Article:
Types of steel used in the production of welded structures
According to the opinion of world experts, we can distinguish about 3500 steel grades that differ from each other in chemical and physical properties as well as in environmental properties.
What is steel and what is the classification of its grades? What is its use? The answers to these questions are included later in the article.
What is steel?
Steel should be defined as an iron-carbon alloy, wrought and heat-treated, with a carbon content of not more than 2.11%, which correlates with the limited solubility of carbon in iron. It should be kept in mind that in the case of alloy steels, the carbon content can be much higher.
Taking into account the chemical composition, steel is divided into:
- alloy steel:
medium alloy, –
- unalloyed (carbon) steel:
medium carbon, and
Depending on the application, steel is divided into:
- structural steel,
- tool steel,
- special steel.
Characteristics of individual types of steel
- NON-ALLOY (CARBON) STEEL
Carbon steel contains trace amounts of alloying elements. This type accounts for about 90% of the total steel production. As presented above, depending on the carbon content, unalloyed steel is divided into low-carbon steel with a carbon content of up to approx. 0.3%, medium-carbon steel with a carbon content of 0.3 to 0.6%, and high-carbon steel with a carbon content of above 0.6%. Carbon steel is commonly used in the production of mechanical equipment parts and steel structures.
- ALLOY STEEL
It is a type of steel in which, apart from carbon, there are other alloying elements, such as silicon, manganese, nickel, copper, titanium, aluminium, or chromium, with a content of several to several dozen per cent. The presence of additional elements in the composition, depending on the degree of their content, affects the physical properties of steel, i.e. its corrosion resistance, strength, hardenability, weldability, ductility, or deformability. Alloy steel can be divided successively into low-alloy steel, in which, apart from carbon, there are traces of other alloying elements; medium-alloy steel, containing from 5 to 10% of alloying additives other than carbon; and high-alloy steel, where the content of alloying additives is over 10%.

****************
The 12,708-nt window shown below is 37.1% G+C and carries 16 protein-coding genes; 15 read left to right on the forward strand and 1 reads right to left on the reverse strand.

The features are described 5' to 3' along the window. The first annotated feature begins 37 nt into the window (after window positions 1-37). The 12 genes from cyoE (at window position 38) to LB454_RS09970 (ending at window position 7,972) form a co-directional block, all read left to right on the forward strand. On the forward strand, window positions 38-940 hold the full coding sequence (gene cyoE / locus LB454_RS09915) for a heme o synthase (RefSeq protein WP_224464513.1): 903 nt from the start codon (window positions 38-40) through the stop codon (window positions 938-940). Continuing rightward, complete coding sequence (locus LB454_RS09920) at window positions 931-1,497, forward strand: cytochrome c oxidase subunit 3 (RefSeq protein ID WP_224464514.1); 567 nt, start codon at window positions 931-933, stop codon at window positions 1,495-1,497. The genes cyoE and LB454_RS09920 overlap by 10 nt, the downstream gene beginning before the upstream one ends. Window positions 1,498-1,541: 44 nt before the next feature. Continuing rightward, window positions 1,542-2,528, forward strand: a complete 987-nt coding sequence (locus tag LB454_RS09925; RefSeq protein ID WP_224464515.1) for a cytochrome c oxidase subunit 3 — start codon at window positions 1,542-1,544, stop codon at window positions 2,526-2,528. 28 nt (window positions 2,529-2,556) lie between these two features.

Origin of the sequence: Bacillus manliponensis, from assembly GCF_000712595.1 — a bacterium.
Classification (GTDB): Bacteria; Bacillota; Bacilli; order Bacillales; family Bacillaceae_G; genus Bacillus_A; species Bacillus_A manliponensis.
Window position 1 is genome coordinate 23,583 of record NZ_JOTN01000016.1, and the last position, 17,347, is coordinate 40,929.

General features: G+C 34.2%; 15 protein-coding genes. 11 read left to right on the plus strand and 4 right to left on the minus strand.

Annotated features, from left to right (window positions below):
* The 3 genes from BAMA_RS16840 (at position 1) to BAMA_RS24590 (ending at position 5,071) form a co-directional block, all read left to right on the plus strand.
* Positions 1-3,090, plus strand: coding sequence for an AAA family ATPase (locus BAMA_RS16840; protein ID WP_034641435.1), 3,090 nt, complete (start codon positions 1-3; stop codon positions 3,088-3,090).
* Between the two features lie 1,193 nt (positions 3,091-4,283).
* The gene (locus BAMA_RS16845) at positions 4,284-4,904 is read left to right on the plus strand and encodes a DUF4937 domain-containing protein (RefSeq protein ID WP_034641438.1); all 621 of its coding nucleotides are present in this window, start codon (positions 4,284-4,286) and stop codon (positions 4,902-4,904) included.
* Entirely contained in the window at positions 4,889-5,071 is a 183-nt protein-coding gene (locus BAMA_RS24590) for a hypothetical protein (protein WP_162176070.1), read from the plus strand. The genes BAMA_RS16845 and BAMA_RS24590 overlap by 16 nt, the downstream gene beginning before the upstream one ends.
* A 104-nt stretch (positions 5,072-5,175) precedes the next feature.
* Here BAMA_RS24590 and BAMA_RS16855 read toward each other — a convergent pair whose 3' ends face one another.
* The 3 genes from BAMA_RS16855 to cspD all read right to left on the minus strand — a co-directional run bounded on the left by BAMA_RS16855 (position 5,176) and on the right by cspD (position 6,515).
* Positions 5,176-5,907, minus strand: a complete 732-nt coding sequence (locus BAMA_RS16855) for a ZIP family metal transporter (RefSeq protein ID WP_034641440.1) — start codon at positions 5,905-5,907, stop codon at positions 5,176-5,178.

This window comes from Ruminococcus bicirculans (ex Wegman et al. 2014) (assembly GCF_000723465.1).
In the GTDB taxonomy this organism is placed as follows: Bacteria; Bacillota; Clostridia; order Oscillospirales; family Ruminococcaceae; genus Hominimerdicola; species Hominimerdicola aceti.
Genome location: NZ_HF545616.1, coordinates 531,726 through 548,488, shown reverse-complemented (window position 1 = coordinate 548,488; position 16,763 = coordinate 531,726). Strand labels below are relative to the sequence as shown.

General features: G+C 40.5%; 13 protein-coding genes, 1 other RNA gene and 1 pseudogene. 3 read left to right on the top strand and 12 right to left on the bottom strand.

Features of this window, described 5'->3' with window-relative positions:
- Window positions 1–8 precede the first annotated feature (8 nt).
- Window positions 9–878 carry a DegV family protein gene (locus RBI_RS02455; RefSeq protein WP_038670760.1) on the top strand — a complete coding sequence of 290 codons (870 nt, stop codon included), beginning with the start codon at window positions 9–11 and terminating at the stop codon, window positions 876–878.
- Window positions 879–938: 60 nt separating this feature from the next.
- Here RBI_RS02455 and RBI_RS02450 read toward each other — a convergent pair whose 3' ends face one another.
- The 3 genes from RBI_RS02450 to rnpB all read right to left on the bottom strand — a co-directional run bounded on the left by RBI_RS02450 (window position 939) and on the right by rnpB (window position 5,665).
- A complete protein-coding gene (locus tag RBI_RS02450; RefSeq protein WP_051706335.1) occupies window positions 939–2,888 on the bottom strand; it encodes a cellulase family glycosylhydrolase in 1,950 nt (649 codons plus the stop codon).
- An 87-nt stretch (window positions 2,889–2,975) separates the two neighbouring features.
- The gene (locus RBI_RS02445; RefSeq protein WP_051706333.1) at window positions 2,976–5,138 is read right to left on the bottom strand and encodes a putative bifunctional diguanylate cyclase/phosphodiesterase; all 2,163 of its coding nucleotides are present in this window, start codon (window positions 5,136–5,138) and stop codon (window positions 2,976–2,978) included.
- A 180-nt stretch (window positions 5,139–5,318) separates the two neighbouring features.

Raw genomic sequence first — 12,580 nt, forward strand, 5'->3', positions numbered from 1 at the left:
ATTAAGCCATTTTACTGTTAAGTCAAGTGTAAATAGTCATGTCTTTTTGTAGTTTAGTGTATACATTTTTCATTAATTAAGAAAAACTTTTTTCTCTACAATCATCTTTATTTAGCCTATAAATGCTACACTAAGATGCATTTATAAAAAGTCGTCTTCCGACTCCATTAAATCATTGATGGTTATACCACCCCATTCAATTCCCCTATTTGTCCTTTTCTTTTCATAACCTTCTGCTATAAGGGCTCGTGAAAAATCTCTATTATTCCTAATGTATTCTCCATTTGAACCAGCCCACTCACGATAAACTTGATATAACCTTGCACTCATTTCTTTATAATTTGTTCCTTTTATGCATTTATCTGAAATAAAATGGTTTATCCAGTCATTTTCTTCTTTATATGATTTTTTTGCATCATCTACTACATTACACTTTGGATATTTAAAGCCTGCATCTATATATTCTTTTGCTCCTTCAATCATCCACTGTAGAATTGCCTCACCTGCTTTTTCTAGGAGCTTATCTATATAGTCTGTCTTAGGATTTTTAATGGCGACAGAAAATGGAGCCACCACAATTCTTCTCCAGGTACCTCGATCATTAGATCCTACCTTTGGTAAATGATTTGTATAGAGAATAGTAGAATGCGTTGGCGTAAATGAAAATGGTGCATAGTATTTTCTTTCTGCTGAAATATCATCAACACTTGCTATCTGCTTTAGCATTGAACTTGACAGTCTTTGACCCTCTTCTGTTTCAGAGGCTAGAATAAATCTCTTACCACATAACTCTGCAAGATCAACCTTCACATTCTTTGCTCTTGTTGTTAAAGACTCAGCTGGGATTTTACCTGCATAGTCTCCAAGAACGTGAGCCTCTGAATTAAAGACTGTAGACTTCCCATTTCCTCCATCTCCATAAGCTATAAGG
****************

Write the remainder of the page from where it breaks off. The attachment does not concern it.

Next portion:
Alloy steel is currently used in the production of, among other things, automotive parts, power generators, electric motors, pipelines, and transformers.
- STRUCTURAL STEEL
As the name suggests, it is intended for the construction of steel structures, machine parts, and equipment of standard use. It is delivered in the form of ready-made steel products. In a situation where elements of the structure or parts are exposed to work in difficult conditions, the structural steel is replaced with special steel. This type of steel is divided, among others, into general-purpose structural steel, higher-quality structural steel, and low-alloy structural steel.
- TOOL STEEL
It is a type of steel intended for the manufacture of tools as well as the processing of materials. Tool steel contains cobalt, molybdenum, vanadium, and tungsten in its composition, thanks to which it is characterised by great strength, high abrasion resistance, and deformation.
- SPECIAL STEEL
It contains a large amount of alloying additives and additionally requires complex thermal treatment, which in turn is associated with high production costs, so its use in industry is not as common as, for example, structural steel.
The use of steel
Currently, steel finds its application in many different fields of technology. Of course, it is most often used in construction to create solid and durable steel structures. Nevertheless, it should be remembered that steel is used in many industries in the production of, among others,
- electrical installation,
- car bodies,
- network, rail, and traction infrastructure,
- steel products, including wires, spikes, cables, sheets, rods, steel profiles and tapes,
- ready-to-use elements, including furniture, steel structures, including small architecture.
- machine parts, facade, and roofing.